Frequently Asked Questions about Court of Protection & Deputyship

What is mental capacity?

Mental capacity means being able to make your own decisions. A person may lack capacity due to mental illness, learning disability, acquired brain injury, substance misuse or dementia.

The test for mental capacity is set out in the Mental Capacity Act 2005. Under the Act, a person is presumed to have capacity unless proved otherwise.

The Act sets out a two stage test of capacity:

  • Is there an impairment of disturbance in the functioning of the person’s mind or brain?
  • If so, is the impairment such that the person lacks capacity to make a particular decision?

A person may have capacity to make some decisions but lack capacity to make others.

To have capacity the person must be able to do all of the following:

  • Understand information given to them
  • Retain that information.
  • Weigh up the information available to make the decision.
  • Communicate their decision.

What is the Court of Protection?

The Court of Protection assists people who lack mental capacity. The court makes decisions for them about their finances and their health and welfare.

This court was set up to safeguard vulnerable adults who lack mental capacity and also children who are likely to lack capacity when they reach the age of 18.

The court decides if a person lacks capacity, appoints deputies and deals with applications to approve certain expenditure such as a property purchase, make payments for care to a family member and set up a will for the incapacitated person.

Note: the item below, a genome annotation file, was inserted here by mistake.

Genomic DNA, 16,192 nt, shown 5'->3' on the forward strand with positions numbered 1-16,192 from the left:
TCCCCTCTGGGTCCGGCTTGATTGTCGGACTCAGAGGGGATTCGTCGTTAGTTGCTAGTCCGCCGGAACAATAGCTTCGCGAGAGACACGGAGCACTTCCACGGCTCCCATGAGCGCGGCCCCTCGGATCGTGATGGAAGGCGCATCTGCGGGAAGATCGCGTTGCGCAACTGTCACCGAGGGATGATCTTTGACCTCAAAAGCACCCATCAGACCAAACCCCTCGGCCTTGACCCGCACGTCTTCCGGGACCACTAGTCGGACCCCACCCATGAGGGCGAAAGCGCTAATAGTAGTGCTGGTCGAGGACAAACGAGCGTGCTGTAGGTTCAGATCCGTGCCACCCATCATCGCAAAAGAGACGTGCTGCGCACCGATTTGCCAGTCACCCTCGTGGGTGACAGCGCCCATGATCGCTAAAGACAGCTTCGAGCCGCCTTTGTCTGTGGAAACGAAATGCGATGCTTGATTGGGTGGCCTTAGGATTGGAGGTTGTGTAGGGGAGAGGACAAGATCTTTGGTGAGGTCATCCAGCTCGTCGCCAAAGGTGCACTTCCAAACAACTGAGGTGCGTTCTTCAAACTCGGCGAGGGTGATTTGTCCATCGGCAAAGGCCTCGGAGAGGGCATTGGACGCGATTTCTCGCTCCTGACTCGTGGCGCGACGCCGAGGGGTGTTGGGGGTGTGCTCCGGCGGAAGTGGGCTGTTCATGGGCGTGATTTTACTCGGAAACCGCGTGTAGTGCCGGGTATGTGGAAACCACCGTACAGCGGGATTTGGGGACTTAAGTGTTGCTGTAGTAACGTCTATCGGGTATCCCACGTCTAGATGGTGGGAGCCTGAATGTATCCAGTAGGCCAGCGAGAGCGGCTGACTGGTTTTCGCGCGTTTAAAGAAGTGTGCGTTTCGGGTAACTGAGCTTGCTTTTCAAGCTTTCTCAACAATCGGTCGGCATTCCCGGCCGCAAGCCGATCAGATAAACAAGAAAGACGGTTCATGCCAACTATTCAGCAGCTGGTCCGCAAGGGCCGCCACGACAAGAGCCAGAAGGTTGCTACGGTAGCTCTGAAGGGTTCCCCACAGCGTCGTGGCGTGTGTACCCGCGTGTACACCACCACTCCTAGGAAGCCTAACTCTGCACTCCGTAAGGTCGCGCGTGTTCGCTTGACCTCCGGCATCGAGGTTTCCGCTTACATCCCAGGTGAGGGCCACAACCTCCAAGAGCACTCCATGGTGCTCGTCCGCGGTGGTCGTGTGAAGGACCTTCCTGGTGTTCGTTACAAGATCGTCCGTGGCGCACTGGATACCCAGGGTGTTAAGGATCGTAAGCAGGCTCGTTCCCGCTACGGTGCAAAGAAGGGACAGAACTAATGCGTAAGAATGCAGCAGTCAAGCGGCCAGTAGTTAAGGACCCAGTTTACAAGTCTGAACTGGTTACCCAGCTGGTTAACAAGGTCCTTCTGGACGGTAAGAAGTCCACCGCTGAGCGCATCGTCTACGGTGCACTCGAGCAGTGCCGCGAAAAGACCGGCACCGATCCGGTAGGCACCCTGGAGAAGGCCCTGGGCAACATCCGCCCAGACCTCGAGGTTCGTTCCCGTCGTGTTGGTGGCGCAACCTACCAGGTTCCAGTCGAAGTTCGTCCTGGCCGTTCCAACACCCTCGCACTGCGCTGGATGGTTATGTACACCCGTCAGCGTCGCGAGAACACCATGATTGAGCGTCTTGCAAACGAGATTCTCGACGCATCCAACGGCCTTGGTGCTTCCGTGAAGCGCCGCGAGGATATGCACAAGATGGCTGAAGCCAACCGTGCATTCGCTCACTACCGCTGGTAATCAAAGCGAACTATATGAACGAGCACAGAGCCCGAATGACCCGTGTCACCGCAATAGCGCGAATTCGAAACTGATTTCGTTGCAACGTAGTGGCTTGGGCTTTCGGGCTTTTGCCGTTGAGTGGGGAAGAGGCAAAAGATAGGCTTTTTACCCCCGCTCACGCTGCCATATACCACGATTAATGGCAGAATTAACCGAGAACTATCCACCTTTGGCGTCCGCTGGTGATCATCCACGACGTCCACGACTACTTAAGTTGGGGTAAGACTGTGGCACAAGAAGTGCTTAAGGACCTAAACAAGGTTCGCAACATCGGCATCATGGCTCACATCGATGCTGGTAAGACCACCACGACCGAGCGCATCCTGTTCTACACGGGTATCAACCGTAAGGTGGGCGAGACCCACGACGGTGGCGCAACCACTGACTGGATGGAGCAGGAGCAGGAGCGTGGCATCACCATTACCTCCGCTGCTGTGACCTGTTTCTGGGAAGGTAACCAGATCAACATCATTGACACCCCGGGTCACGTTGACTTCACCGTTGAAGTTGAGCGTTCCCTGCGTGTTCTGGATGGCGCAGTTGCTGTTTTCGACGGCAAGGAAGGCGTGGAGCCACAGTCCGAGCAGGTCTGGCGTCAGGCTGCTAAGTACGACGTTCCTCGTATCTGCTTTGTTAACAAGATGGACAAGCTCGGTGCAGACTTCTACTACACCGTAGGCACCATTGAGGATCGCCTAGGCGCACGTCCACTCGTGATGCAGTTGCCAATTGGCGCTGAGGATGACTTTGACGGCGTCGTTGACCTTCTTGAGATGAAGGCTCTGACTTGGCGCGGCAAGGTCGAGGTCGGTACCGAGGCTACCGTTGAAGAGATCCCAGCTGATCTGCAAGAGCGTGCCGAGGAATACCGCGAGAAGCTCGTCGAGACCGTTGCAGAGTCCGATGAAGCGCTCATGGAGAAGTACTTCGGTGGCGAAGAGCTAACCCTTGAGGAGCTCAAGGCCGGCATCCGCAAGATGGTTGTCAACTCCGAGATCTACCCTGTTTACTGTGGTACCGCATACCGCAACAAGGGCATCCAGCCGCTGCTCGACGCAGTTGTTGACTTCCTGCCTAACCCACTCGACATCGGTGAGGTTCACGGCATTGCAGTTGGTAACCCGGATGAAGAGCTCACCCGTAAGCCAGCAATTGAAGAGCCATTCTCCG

The court deals with disputes that arise between family members and deputies. The court safeguards the interests of the incapacitated person and protects them from exploitation.

What is a deputy?

A deputy is appointed by the Court of Protection to act for a person who lacks mental capacity to manage their finances. The role of the deputy is similar to a trustee.

A deputy can be a family member or a professional. The court may appoint a sole deputy or two deputies to act together.

The deputy must always act in the incapacitated person’s best interests. They must take into account the person’s wishes and feelings, and beliefs and values. The deputy must always choose the option is gives the person the most freedom and autonomy.

The deputy has numerous financial duties:

  • They must keep the deputyship funds separate from their own personal funds.
  • They must keep proper records and accounts.
  • They must keep the assets safe and insured.
  • They must invest funds so as to achieve the best possible return.
  • They must claim all benefits and money due.
  • They must budget carefully to ensure that the money lasts for as long as it is needed.

The work of the deputy is supervised by the Office of the Public Guardian (OPG). The deputy has to file annual reports and accounts with the OPG.

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